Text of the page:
Older adults with DPN often have complaints of reduced walking speed, impaired gait, and difficulties in stabilizing their body while walking on irregular surfaces [37]. The investigators of a multi-ethnic study have shown a consistent association of poor peripheral nerve (both sensory and motor) function and worse physical performance in older diabetic individuals [10]. It has been reported that DPN may compromise balance during daily activities, which further increases the risk of falling and associated injuries [37, 38]. Balance impairment due to DPN is also known to be associated with activity avoidance, institutionalization and mortality [39]. Thus, low physical function and impaired balance among older adults with DPN would have a detrimental effect on their mobility [11, 40], physical independence [10, 12,13,14, 37] and quality of life [11]. The TUG score used in the present study not only assesses the functionality of individuals with DPN but can also be used as a predictor of falls and frailty [41]. This study showed a significant improvement in the TUG score for both the DTLT (27%) and SLT (11%) groups, but there was a greater improvement in the DTLT group than in the SLT group. However, the difference in change between the groups was not statistically significant. While the greater improvement in the TUG score among the DTLT group may have arisen due to various contributing factors, such as reduction in pain and improvement in gait speed and physical performance, the significant improvement in the control group may be attributed to the health awareness counselling that they had undergone and their compliance with performing the recommended physical activities. Our finding corroborates the observations of Meneses et al. [42], where the authors noted a 20% improvement in the TUG score of patients aged between 50 and 75 years with knee osteoarthritis receiving low-level laser therapy.

DTLT reduced the levels of inflammatory markers in patients with DPN, which is important because a heightened inflammatory pathway is one of the contributory factors for pain and disability [43]. Our study revealed a statistically significant reduction in serum MCP-1 levels in the laser therapy group compared to the SLT group. The reduction in serum concentrations of IL-6 in the present study was also found to be greater in the DTLT group when compared to the SLT group. Similarly, the present study showed the reduction in serum concentrations of RANTES to be greater in the laser therapy group compared to the control group, although the decrease in RANTES concentration was statistically insignificant. Though there was a greater reduction in the serum concentrations of these inflammatory markers, the difference in the mean reduction was not statistically significant between the groups. Previous studies related to laser therapy have revealed that DTLT helps to decrease nociception through the reduction of inflammatory metabolites such as TNF-α, IL-6, prostaglandin E2 (PGE2), and cyclooxygenase-2 (COX-2) [17]. A study conducted in mice by Fukuda et al. [44] reported a cumulative effect in modulation of MCP-1 concentration following a minimum of three exposures to DTLT [44]. Kim et al. conducted a study to determine the effects of low intensity laser therapy on inflammatory osteoarthritis in the knee joint of rats and reported a significant decrease in serum IL-6 concentration in the laser therapy treatment group compared to that of the controls [45]. The possible mechanism responsible for the anti-inflammatory effects of deep tissue laser therapy in the present study could be due to the modulation of reactive oxygen species by the mitochondrial pathway, as reported previously. The signalling pathways (nitric oxide, cyclic AMP, calcium) [46] and the reduction or inactivation of NF-κB, as observed in a study on rats, might also have a role in the reduction of inflammation following DTLT [47]. The present study did not show any reduction in the serum concentration of TNF-α in the group that was treated with DTLT, and there was an increase in the serum concentrations of TNF-α in both groups. A possible hypothesis is that the dose of laser therapy is critical for reducing TNF-α release, as reported in previous studies [44]. Further, the chronic subtle inflammation that is associated with ageing [48], the small sample size and short duration of the present study may be other contributory factors for this finding.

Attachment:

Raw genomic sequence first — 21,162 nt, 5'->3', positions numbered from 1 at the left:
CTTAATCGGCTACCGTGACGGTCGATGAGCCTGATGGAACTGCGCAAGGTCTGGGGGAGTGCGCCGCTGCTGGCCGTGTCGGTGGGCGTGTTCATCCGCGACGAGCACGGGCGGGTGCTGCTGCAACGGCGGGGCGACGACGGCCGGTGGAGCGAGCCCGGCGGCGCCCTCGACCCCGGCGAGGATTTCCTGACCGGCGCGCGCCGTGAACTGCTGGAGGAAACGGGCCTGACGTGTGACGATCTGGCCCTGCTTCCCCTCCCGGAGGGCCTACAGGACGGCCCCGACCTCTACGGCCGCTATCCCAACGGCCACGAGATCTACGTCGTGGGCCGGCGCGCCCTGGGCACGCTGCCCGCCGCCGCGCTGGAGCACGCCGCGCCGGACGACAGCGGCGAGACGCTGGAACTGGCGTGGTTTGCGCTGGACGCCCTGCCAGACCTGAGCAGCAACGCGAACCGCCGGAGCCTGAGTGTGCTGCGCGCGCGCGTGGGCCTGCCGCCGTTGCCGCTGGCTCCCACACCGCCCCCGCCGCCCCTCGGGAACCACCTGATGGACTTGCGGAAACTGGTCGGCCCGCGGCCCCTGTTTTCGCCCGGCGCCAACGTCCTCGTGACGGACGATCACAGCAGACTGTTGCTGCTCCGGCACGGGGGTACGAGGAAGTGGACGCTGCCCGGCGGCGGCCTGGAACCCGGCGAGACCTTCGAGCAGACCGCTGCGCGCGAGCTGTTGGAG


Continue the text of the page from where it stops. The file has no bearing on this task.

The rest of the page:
The quality of life of pDPN patients is often poor due to impaired activities of daily living, and the nocturnal exacerbation of neuropathic pain [49, 50]. Pain can also isolate the older adults from social interactions and recreational activities, often leading to depression [8]. Our study showed a statistically significant improvement in the QOL of the group receiving DTLT, without any adverse events. An overall improvement was observed in the domains of physical functioning, physical, bodily pain, general health, vitality, social functioning, emotional, and mental health [30]. This finding is supported by the results of another pre-post designed study in which an improved neuropathic quality of life scale score was observed following the intervention [51], although the study included participants of various age groups. The improved QOL observed in the present study resulted from various factors, such as increased reduction in pain and inflammatory biomarkers and improved functionality, as assessed by the TUG scores in the DTLT group.